Southbank Avenue - land ownership bungle by CEC

A piece of land near a Shavington school has become an overgrown wilderness – because Cheshire East Council did not realise they owned it, writes Belinda Ryan.

Grass on the site outside Shavington Primary Academy on Southbank Avenue is about five feet tall and overgrown with weeds.

But no one at the council would accept responsibility.

Shavington resident Nigel Wheeler told the Local Democracy Reporting Service: “I don’t think it’s been cut for about 18 months.

“I emailed Cheshire East Highways and they replied saying the matter was closed, it wasn’t their responsibility.”

The land used to be maintained by Shavington Primary School before it became an academy.

But when Cheshire East transferred the site to the newly-formed academy in 2015 it didn’t include the land outside.

Shavington councillor David Marren (Ind), who was contacted by Mr Wheeler, says it was obvious that if the council was responsible for the land before the school became an academy and it didn’t transfer it to the academy, it is still responsible now.

He said he had contacted Ansa – the council’s wholly owned company which is responsible for grounds maintenance as well as waste and recycling – but Ansa had also denied responsibility for the site.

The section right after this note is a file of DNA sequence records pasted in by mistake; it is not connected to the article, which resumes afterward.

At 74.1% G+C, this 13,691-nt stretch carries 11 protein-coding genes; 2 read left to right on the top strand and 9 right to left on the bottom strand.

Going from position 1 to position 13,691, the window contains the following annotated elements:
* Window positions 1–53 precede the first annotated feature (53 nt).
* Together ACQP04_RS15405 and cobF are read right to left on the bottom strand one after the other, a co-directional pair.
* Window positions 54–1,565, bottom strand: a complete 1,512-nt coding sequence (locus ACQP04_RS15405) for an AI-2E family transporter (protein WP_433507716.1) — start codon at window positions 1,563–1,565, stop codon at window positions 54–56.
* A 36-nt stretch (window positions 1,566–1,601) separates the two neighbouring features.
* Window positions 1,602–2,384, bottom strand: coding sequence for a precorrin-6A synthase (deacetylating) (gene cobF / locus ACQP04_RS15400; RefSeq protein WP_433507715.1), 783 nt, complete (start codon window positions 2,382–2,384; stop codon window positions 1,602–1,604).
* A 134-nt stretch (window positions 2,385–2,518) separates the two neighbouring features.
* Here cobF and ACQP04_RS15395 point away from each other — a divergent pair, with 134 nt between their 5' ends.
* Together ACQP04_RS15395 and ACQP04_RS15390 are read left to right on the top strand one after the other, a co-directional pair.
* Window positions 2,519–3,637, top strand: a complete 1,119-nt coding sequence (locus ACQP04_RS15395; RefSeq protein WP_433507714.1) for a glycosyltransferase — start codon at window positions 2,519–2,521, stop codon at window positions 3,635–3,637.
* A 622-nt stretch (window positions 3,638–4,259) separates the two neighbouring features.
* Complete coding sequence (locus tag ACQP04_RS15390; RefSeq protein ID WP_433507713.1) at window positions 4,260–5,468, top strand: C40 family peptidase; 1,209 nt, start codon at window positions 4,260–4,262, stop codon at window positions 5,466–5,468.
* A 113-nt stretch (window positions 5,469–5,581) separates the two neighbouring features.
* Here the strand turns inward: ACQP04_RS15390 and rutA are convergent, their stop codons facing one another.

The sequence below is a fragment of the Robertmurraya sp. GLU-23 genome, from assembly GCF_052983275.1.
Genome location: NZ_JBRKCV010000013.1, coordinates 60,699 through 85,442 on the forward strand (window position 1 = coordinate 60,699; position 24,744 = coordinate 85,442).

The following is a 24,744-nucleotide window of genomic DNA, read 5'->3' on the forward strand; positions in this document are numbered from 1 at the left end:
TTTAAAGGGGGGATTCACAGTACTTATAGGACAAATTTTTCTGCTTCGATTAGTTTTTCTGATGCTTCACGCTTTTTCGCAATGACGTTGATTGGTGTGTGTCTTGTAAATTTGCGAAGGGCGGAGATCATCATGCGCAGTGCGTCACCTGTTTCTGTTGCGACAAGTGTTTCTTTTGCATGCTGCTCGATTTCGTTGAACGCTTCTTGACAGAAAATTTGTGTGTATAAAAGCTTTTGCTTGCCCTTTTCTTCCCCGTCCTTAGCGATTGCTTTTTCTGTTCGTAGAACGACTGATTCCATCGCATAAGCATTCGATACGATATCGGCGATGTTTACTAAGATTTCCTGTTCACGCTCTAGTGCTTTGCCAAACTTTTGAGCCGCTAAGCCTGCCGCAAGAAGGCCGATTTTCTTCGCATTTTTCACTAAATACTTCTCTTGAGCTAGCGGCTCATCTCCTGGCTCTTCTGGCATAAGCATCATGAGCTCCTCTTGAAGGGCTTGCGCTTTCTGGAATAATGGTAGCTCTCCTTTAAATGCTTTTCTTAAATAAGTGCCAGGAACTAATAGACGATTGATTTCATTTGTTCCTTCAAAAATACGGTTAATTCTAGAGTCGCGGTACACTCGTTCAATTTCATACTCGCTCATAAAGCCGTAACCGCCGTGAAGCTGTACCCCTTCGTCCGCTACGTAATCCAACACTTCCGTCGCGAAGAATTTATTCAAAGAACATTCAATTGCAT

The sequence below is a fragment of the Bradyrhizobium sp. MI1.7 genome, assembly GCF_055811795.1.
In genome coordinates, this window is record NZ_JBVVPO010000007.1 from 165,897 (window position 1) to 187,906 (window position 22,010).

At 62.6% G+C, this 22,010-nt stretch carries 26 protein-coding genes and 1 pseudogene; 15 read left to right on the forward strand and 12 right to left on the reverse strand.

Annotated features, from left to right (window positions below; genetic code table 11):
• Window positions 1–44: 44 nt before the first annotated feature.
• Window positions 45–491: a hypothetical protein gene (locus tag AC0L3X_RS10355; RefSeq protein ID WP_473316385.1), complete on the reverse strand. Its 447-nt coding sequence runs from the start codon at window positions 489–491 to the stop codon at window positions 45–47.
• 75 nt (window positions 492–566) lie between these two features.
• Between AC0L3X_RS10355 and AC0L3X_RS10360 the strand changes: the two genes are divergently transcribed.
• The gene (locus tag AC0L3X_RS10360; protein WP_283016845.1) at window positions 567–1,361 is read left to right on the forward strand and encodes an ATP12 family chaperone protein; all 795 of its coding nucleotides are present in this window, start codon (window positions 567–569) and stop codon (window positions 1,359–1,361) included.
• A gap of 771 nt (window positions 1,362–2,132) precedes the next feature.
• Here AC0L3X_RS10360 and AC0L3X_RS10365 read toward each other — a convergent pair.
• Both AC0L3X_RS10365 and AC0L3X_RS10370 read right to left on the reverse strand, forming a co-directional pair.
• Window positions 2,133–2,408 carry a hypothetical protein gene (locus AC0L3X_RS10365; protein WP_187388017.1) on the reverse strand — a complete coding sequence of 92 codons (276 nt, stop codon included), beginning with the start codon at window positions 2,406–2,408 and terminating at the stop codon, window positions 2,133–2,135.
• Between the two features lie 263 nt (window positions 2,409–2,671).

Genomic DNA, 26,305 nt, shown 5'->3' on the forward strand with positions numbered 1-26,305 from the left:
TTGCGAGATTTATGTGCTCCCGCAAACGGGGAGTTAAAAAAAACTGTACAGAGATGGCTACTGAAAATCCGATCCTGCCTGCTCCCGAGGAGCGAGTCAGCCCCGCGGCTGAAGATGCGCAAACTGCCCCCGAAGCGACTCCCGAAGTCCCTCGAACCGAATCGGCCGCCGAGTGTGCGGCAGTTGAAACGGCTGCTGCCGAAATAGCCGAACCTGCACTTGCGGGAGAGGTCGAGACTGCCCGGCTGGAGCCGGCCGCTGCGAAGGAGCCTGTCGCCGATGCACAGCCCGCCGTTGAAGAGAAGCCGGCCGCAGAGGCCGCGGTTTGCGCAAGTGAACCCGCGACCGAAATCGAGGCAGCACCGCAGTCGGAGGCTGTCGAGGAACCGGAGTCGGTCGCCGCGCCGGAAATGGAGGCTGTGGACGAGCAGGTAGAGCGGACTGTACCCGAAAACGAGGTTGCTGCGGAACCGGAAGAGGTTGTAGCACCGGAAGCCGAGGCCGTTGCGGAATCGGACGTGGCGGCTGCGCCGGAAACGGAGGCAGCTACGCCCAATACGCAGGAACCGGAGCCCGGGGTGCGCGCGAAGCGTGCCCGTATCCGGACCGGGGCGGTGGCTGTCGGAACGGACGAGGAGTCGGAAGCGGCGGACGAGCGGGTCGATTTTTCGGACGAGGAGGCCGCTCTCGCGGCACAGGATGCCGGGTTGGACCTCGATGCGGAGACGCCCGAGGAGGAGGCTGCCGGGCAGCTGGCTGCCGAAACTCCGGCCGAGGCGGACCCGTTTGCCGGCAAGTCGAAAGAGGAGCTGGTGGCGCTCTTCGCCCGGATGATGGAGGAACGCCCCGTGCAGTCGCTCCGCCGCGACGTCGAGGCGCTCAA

He also suggested the council speak to its education department to see if they could sort the issue.

“Departments don’t seem to resolve things between them, they just answer for themselves,” said Cllr Marren.

“So the very fact Ansa can say ‘it’s not us’ and highways can say ‘it’s not us’, doesn’t mean it’s not the council!

“And you would expect there to have been some talking between departments because that’s what’s expected by residents.

“There seems to be no sorting out of a problem.

“The resident contacted highways and they’ve said it’s not us but that doesn’t mean the problem has gone away and it is still a Cheshire East problem.

“That can’t be the right sort of approach.”

Shavington Primary Academy provided the LDRS with a copy of the 2015 lease, which shows the land in question was never transferred to the academy.

The council has now admitted it is responsible for the land.

A Cheshire East Council spokesperson said: “Our research has revealed that the land is not, after all, within the curtilage and ownership of the academy, but is in fact within the ownership and responsibility of the council.

“The council will therefore make arrangements for the land to be maintained by the council in the future.”

One Comment

  1. maggie izzard says:

    Plant it with typical country trees and make it accessible when fully grown.

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